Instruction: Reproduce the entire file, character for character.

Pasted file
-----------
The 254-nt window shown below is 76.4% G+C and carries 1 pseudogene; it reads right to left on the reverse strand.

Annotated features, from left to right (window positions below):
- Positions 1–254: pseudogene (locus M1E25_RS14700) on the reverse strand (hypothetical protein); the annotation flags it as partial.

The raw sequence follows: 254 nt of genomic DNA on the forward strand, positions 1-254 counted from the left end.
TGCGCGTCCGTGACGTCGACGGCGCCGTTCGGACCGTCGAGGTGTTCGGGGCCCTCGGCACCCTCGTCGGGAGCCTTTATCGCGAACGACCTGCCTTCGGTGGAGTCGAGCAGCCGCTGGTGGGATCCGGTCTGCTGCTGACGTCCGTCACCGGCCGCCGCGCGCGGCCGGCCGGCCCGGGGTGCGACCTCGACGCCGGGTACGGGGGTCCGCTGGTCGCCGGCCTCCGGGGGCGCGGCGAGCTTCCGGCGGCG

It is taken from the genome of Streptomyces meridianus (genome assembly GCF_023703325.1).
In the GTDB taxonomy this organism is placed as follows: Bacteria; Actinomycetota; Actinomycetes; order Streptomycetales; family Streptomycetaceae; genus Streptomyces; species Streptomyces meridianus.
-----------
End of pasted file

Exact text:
The 254-nt window shown below is 76.4% G+C and carries 1 pseudogene; it reads right to left on the reverse strand.

Annotated features, from left to right (window positions below):
- Positions 1–254: pseudogene (locus M1E25_RS14700) on the reverse strand (hypothetical protein); the annotation flags it as partial.

The raw sequence follows: 254 nt of genomic DNA on the forward strand, positions 1-254 counted from the left end.
TGCGCGTCCGTGACGTCGACGGCGCCGTTCGGACCGTCGAGGTGTTCGGGGCCCTCGGCACCCTCGTCGGGAGCCTTTATCGCGAACGACCTGCCTTCGGTGGAGTCGAGCAGCCGCTGGTGGGATCCGGTCTGCTGCTGACGTCCGTCACCGGCCGCCGCGCGCGGCCGGCCGGCCCGGGGTGCGACCTCGACGCCGGGTACGGGGGTCCGCTGGTCGCCGGCCTCCGGGGGCGCGGCGAGCTTCCGGCGGCG

It is taken from the genome of Streptomyces meridianus (genome assembly GCF_023703325.1).
In the GTDB taxonomy this organism is placed as follows: Bacteria; Actinomycetota; Actinomycetes; order Streptomycetales; family Streptomycetaceae; genus Streptomyces; species Streptomyces meridianus.